The Secret Social Lives of Dolphins
By Sonia Weiser
We’ve seen pictures of dolphins socializing with humans, but do they socialize with each other?
A recent report published in the journal Marine Mammal Science by scientists at Harbor Branch Oceanographic Institute (HBOI) at Florida Atlantic University explains the social patterns of bottlenose dolphins in the Indian River Lagoon on Florida’s east coast. Using photo-identification surveys from over a 6.5 year period, the scientists were able to track the movement behavior and association preferences of about 200 dolphins.
The photos revealed that dolphins spend more time with some dolphins over others, attaching themselves to a select group of “friends” rather than mingling with everyone equally. And like the occupants of middle school cafeteria tables, specific dolphin groups clustered in their own areas along the lagoon’s north-south axis.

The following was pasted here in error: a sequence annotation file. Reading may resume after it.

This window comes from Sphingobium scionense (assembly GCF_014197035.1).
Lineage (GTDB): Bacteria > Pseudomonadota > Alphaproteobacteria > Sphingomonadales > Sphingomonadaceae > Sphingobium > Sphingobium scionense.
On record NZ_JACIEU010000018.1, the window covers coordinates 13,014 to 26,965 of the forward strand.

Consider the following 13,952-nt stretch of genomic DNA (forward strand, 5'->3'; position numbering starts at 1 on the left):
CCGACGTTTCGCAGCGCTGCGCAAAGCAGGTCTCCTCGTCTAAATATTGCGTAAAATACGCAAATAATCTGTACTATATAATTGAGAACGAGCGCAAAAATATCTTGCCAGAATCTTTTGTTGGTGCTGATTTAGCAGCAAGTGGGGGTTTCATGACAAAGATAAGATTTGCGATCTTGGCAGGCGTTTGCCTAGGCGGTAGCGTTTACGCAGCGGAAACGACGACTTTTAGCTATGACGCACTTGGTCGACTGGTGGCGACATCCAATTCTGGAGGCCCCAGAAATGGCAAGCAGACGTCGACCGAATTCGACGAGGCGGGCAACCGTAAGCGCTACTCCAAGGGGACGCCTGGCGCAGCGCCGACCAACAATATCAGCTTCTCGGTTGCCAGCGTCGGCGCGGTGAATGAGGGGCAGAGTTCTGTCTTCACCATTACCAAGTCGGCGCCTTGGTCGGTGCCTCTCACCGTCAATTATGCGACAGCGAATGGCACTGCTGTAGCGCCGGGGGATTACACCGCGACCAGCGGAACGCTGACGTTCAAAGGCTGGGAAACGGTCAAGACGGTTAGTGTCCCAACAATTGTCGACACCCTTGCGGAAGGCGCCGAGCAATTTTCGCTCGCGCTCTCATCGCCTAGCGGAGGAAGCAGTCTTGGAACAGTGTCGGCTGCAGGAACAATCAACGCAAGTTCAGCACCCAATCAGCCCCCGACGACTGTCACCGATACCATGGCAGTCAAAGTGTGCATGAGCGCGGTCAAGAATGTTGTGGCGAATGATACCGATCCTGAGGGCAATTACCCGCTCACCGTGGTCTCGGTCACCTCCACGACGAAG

Scientists also discovered that the physical landscape of the lagoon—some areas are narrower than others—affects the dolphins’ social patterns. According to Elizabeth Murdoch Titcomb, a research biologist at HBOI and one of the authors of the study, “communities that occupy the narrowest stretches of the Indian River Lagoon have the most compact social networks, similar to humans who live in small towns and have fewer people with whom to interact."